Voice in the wilderness
He is one of the founders of Fretilin, the largest party in Asia's newest and poorest nation. He also spent 24 years in exile during the Indonesian occupation of his homeland East Timor. And while considered by many to be arrogant, out of touch and manipulative, deposed prime minister Mari Alkatiri is seen by others as the only man who can ensure a viable future for his fledgling country.
Mr Alkatiri was forced to step down from the role of East Timor's prime minister after violence flared last May in the streets of the former Portuguese colony. Last year's military mutiny and gang clashes effectively marginalised him in the June elections, although he is still secretary-general of Fretilin.
Despite leading his country's first post-independence government and being credited with securing a better future for his nation by forcing Australia to share disputed oil and gas reserves, Mr Alkatiri is still labelled as manipulative, arrogant and a communist.
He has been blamed for failing to alleviate poverty, of having established an autocratic system and of having, last year, led the country to the brink of civil war. He was also accused, and cleared, of having helped form a hit squad to eliminate rivals. He is demonised by most foreign media, and many at home would like him to quit politics altogether.
Over coffee at his house in East Timor's capital, Dili, Mr Alkatiri gave the South China Morning Post a glimpse of his side of the story and his hopes for the future.
Talking in a light-hearted manner, he acknowledged that his gruff personality had created a barrier with the East Timorese people, but pointed a finger of blame at those who had ostracised him because of his faith as a Muslim in a devoutly Catholic nation.
'Cultural difference has been a problem. I cannot deny that it has created difficulties,' said Mr Alkatiri, who can trace part of his hereditary from Yemenite traders who settled in East Timor more than a century ago. 'For the East Timorese, it is important to smile always, even if you may not act accordingly. I'm completely against this. I prefer to be open, direct and smile only when I really want to.'
Mr Alkatiri was born in Dili in 1949. Besides his family roots, his personality was shaped by the long time he spent abroad.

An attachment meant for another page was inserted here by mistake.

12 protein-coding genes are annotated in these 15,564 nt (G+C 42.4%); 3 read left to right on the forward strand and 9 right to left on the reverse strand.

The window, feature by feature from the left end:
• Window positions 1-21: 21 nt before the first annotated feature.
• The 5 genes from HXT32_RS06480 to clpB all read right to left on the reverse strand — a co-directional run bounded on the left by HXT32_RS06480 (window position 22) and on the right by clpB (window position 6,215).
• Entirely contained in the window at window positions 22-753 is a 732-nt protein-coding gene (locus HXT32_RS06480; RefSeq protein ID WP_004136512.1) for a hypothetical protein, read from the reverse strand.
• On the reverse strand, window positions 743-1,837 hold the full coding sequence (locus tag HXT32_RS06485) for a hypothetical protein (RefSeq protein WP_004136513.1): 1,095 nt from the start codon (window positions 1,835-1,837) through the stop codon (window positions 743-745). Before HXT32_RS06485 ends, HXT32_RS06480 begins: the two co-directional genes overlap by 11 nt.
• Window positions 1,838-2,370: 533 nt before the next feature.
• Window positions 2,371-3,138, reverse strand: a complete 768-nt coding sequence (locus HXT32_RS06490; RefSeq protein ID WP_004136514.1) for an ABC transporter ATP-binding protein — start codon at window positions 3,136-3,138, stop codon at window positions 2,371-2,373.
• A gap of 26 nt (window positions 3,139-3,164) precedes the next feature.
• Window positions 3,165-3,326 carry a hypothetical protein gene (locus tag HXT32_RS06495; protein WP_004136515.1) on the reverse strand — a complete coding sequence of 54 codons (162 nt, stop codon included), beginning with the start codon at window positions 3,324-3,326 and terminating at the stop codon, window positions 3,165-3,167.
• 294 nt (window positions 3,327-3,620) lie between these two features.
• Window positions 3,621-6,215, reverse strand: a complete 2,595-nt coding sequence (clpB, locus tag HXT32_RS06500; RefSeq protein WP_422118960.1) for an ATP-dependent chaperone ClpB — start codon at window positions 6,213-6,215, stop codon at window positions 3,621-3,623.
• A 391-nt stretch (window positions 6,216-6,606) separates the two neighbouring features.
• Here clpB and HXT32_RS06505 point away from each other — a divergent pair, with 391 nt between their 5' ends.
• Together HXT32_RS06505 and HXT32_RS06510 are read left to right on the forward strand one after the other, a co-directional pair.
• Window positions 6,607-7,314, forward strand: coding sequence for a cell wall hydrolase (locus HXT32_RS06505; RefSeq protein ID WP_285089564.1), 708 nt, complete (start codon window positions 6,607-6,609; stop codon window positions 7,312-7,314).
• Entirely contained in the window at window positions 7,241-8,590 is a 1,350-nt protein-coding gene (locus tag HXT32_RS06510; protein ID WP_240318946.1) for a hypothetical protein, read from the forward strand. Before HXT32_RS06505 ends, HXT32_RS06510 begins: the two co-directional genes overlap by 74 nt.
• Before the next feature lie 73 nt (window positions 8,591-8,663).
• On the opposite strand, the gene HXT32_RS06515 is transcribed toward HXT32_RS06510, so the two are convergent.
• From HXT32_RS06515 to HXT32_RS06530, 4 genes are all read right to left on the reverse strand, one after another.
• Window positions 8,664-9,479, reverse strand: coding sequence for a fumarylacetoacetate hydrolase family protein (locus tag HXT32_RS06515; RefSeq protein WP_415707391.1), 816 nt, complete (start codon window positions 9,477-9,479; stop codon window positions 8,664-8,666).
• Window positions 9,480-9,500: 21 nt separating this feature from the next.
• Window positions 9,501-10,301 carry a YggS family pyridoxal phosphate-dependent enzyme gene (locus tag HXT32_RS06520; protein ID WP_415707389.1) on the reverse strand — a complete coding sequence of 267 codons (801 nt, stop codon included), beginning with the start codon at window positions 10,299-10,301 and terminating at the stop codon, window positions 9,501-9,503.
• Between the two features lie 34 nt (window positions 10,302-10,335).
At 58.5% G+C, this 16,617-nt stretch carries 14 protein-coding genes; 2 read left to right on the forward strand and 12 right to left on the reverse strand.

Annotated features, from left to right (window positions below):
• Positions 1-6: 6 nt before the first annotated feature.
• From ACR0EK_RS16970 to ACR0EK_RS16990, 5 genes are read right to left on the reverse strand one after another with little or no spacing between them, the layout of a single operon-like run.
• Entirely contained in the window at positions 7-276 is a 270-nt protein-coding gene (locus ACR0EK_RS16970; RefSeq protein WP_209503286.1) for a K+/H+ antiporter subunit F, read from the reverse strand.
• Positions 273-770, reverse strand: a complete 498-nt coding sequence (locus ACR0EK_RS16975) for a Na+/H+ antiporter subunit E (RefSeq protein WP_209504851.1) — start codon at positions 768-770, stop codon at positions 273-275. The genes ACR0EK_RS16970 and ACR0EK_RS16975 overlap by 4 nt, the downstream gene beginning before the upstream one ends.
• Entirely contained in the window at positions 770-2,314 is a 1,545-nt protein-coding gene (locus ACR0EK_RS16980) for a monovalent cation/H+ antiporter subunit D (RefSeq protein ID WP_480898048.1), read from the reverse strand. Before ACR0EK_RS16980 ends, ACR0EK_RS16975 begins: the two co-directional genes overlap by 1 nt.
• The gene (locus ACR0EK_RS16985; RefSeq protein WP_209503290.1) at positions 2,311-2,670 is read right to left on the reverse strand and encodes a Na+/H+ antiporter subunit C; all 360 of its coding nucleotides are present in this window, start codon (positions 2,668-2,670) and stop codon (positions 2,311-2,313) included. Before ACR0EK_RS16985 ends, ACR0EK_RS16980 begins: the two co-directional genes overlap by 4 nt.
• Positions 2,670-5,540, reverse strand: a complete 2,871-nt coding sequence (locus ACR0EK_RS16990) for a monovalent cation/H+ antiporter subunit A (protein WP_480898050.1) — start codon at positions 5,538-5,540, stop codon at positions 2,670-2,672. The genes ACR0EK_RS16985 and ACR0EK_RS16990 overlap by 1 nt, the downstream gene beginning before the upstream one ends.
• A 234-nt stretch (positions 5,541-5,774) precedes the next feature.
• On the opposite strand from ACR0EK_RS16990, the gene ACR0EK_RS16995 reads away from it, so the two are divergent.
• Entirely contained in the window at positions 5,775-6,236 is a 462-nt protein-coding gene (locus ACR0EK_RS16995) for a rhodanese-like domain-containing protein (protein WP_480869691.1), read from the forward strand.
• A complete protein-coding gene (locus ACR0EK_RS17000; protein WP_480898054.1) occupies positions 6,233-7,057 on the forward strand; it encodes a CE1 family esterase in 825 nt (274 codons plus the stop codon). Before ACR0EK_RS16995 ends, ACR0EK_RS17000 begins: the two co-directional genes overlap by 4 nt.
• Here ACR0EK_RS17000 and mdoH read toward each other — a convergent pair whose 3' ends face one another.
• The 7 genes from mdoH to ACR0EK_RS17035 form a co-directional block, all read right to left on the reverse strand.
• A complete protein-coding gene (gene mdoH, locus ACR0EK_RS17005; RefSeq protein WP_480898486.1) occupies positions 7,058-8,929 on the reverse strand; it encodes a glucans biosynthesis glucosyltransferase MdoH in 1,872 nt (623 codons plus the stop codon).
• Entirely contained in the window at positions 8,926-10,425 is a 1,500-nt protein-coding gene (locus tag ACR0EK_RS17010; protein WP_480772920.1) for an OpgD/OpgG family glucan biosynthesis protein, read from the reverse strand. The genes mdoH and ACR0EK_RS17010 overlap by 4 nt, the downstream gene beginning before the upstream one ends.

He left East Timor in 1970 to study in Angola, but returned in 1975 when East Timor's colonial power, Portugal, announced its intention to leave. He was one of the founders of the Timorese Social Democratic Association (ASDT), which later became Fretilin.
He was also among those who unilaterally declared independence on November 28, 1975. As the Fretilin leadership feared an Indonesian invasion, he was dispatched with Jose Ramos Horta and Jose Lobato to look for diplomatic support overseas. Indonesian troops entered East Timor in December of that year and, unable to return home, Mr Alkatiri and his colleagues established the headquarters of Fretilin External Delegation in Mozambique.
'Mozambique was the only country that offered us support at that time. For 15 years it was the largest financial supporter of the East Timorese cause. Without it, little could have been achieved. I have fond memories of Mozambique,' said Mr Alkatiri.
He also said his Islamic beliefs often played a role in the way he was perceived in East Timor. 'Being Muslim has always been very difficult for me here. I understood that already when I was part of the small group who established ASDT,' said Mr Alkatiri. 'During one of the first meetings, very influential people questioned whether I should be there, since I am not Catholic.'
Mr Alkatiri cited his religion as the main reason for his sour relationship with East Timor's Catholic Church, the country's most influential institution, an allegation denied by the Bishop of Dili, Alberto Ricardo da Silva.
The first major public protest against his government came in April 2005, when hundreds of people heeded the call of a local Catholic radio programme asking Catholics to 'protest against Alkatiri and kick him out'.
The call followed disagreement between the church and the government over the school curriculum. The church wanted the Catholic faith to be compulsory in schools, but the government insisted East Timor was a secular state and no one faith could be imposed on everyone. The protest rocked the government, which then backed down.